That's the conclusion of a study by Spanish researchers that appears in the February issue of Pediatrics.
Curiously, spending extra time in front of the television was not a risk factor, the study found.
The researchers looked at more than 2,500 Spanish girls between the ages of 12 and 21 who were initially free of eating disorders. During the course of an 18-month follow-up, the investigators found 90 new cases of eating disorders, more than 80 percent of which seemed closer to bulimia than anorexia.
Eating meals alone translated into a three times greater risk for developing an eating disorder. Girls who read teen magazines and listened to lots of radio were at double the risk. So were girls whose parents were widowed, separated or divorced, according to the study, which was led by Dr. Miguel A. Martinez-Gonzalez, of the University of Navarra, Pamplona.
Anorexia, bulimia and other eating disorders affect primarily girls and young women in Western countries. People with anorexia tend to starve themselves, while those with bulimia often fall into a pattern of binge eating, followed by vomiting or excessive use of laxatives.
In explaining the study's findings, Martinez-Gonzalez says the low self-esteem that could result from a single-parent home environment might help explain the onset of an eating disorder. Also, single-parent families may not have the resources to teach their children about food and eating. In these situations, the children may also eat alone more often simply by necessity, the researchers say.
As for the teen magazines and radio, the researchers say mass media's infatuation with unrealistically thin ideals have been shown to contribute to eating disorders.
Dr. Ira Sacker, director of the HEED (Help End Eating Disorders) Foundation and author of Dying To Be Thin, calls the new research "a very valuable report. I think this is the largest population that I've ever seen of 12- to 21-year-olds."
He says the most surprising revelation was the one regarding solitary eating. "We haven't even really looked at that before," Sacker says. "Solitary eating points to isolation, and that is one of the early signs of an eating disorder."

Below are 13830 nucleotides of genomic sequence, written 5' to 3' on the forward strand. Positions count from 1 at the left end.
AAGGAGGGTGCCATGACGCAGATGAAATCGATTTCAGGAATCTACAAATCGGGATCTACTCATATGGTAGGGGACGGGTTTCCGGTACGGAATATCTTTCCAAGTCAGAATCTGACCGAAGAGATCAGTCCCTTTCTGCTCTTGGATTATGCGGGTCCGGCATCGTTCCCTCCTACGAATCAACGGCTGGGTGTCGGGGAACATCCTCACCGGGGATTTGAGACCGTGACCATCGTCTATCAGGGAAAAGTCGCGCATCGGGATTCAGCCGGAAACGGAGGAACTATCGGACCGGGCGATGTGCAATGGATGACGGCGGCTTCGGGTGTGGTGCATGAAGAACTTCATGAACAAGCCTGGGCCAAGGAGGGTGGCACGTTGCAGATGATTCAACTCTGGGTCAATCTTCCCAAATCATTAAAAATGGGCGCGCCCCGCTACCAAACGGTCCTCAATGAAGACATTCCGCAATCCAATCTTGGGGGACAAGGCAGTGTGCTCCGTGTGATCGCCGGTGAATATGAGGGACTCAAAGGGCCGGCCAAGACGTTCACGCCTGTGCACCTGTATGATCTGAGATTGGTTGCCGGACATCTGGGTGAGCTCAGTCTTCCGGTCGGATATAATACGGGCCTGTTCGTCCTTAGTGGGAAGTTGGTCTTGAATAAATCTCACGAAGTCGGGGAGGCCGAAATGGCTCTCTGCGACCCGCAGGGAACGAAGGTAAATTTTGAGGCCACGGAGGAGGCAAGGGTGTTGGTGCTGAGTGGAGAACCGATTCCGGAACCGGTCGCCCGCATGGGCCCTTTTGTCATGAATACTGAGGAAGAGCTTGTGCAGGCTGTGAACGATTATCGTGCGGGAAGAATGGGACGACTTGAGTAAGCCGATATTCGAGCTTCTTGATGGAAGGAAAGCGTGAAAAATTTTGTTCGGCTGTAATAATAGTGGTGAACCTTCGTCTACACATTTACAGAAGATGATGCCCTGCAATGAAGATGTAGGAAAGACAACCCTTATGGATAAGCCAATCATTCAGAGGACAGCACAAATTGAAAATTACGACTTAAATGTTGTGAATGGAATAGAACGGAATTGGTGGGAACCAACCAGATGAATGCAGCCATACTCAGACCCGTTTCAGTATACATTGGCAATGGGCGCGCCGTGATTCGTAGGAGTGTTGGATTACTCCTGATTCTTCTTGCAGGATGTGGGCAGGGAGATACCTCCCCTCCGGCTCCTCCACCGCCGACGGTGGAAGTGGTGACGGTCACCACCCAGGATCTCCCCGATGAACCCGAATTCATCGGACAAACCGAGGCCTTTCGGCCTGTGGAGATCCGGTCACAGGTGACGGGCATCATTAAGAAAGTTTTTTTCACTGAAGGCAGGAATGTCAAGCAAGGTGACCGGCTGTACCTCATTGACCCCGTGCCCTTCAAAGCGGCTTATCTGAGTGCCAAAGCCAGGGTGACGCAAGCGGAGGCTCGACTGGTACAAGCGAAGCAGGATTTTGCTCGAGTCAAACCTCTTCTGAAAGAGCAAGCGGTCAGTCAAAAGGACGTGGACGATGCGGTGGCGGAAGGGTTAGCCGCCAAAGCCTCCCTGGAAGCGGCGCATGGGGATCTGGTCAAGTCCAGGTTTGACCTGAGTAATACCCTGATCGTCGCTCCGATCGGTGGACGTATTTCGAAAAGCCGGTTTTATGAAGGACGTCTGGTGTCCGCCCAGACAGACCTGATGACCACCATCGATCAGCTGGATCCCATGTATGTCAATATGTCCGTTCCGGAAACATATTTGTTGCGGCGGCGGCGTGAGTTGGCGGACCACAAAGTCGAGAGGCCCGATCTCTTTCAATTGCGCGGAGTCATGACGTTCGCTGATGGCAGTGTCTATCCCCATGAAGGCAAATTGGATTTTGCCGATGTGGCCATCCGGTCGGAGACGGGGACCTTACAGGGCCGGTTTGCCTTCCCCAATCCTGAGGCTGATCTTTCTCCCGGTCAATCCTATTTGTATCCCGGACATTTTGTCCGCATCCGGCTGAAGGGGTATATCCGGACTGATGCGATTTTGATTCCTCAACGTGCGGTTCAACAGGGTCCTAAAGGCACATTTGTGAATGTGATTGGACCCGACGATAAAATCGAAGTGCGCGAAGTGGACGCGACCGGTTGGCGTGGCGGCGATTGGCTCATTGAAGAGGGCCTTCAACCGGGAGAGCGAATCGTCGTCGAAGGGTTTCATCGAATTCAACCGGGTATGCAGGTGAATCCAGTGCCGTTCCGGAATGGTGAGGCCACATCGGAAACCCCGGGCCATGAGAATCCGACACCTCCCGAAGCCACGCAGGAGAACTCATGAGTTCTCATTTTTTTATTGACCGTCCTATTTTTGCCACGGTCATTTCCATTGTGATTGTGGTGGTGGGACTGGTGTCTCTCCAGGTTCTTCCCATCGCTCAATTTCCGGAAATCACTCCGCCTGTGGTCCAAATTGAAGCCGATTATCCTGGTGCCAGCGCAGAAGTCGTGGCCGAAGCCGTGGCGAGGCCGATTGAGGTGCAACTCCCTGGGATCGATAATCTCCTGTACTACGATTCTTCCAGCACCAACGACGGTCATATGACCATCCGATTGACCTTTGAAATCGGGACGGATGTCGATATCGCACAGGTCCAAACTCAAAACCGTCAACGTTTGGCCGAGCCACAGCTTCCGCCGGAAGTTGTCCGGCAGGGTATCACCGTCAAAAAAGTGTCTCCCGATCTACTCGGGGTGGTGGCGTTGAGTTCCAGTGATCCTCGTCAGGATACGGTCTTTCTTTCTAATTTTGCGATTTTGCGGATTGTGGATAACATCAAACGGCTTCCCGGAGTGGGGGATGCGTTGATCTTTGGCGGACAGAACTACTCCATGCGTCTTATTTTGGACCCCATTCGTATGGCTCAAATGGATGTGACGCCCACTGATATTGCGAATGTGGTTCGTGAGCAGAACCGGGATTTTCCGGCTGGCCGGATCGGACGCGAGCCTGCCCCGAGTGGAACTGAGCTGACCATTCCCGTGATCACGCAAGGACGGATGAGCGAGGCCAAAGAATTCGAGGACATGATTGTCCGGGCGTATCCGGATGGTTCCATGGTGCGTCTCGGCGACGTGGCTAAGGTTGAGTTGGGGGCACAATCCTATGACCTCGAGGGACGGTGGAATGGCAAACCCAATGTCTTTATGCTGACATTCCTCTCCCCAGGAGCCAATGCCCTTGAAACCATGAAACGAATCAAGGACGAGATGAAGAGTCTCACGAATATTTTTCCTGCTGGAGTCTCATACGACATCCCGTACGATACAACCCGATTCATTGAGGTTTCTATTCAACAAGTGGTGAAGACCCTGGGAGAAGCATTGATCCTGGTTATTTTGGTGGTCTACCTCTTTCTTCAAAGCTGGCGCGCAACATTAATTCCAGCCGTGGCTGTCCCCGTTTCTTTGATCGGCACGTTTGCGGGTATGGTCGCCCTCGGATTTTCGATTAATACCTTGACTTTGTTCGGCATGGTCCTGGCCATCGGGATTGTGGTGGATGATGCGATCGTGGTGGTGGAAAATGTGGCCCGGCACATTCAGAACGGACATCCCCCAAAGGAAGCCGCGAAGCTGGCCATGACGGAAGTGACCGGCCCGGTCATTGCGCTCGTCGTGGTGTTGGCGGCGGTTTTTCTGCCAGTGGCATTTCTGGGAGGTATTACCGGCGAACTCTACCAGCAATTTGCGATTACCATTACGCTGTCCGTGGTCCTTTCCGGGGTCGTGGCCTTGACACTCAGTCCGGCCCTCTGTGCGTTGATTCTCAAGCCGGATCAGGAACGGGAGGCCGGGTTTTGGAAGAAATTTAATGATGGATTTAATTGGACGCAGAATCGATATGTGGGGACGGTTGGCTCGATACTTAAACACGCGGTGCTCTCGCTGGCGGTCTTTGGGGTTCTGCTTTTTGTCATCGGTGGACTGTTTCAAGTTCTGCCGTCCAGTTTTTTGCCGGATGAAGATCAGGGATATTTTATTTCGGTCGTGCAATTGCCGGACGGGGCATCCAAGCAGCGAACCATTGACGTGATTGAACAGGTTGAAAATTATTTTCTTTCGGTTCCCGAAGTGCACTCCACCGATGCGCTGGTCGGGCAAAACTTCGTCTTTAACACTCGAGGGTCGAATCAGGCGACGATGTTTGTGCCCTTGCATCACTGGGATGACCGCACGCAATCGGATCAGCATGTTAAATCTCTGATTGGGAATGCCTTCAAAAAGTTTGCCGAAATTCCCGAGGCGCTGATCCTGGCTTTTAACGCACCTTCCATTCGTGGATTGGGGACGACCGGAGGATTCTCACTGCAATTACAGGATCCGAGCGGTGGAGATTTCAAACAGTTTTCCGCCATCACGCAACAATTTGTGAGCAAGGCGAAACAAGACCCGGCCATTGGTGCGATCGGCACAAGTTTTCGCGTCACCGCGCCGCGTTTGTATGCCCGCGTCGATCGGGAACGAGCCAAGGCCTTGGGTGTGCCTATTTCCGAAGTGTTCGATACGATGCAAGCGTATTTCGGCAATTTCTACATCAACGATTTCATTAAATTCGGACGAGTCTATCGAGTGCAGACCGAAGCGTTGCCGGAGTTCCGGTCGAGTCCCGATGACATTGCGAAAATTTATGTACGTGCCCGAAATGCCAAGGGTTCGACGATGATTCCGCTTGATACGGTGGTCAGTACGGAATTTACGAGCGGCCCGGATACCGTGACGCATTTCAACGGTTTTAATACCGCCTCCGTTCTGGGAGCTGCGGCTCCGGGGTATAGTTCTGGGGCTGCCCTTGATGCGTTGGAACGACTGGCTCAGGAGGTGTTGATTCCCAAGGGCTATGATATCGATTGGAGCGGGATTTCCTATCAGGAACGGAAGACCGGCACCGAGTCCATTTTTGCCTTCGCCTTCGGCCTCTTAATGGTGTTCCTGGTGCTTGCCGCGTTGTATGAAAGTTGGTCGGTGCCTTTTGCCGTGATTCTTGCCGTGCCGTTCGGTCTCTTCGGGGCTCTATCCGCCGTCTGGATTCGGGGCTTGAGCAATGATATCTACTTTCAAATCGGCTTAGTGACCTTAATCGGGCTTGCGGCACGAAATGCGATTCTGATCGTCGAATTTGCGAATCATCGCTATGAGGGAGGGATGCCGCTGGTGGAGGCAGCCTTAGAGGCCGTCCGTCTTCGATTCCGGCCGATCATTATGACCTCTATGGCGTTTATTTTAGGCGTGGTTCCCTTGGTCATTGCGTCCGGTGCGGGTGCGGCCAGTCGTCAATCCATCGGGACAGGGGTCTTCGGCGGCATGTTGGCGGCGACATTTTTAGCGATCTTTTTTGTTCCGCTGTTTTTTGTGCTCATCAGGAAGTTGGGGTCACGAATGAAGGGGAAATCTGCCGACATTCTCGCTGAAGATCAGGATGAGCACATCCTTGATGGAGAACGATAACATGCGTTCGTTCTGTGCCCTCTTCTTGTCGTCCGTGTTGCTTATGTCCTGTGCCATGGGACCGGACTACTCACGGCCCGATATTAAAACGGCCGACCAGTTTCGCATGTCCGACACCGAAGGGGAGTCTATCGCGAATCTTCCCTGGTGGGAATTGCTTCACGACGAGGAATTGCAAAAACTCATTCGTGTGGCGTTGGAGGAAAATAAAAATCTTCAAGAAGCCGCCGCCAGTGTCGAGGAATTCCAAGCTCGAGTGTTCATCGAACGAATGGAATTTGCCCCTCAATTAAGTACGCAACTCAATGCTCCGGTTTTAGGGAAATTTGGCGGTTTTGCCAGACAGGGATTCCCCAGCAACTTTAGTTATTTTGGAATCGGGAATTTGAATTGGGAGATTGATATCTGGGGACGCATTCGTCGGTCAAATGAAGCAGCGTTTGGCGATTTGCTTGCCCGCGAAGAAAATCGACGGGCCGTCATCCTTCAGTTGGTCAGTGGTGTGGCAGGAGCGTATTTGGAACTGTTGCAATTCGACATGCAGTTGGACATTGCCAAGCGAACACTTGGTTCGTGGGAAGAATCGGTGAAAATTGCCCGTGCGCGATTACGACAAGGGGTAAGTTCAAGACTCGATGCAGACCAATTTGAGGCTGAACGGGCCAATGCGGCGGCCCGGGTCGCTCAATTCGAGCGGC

"The individual who retreats winds up not wanting to eat with anyone else," Sacker adds. "Eating is not something social; it becomes a control factor. You've got loneliness, separation and issues of abandonment and isolation."
Martinez-Gonzalez says the real effect, however, may be a cumulative one.
"We think that the conjunction of predisposing factors leading to a weak personality in a girl -- high neuroticism, low self-esteem, troubled family atmosphere because parents are divorced/separated -- plus environmental messages from mass media act together to induce eating disorders," Martinez-Gonzalez says.
It's not clear why television did not factor more into the results, he says.
"One reason may be that we have only analyzed the total time spent watching TV. But the 'quality' or 'content' of the TV shows that a girl watches could be more important than the quantity or total amount of time spent watching TV," he adds.
Martinez-Gonzalez says he has another article, this one dealing with neuroticism and low self-esteem and their connection to eating disorders, appearing in an upcoming issue of the International Journal of Eating Disorders.
In a related study, researchers from Virginia Commonwealth University say they've found a link between a tendency toward perfectionism in women and the likelihood of developing anorexia or bulimia. The researchers hope the finding may be another clue in the quest to discover a genetically influenced trait that predisposes a person to developing an eating disorder.
Their study appears in the February issue of the American Journal of Psychiatry.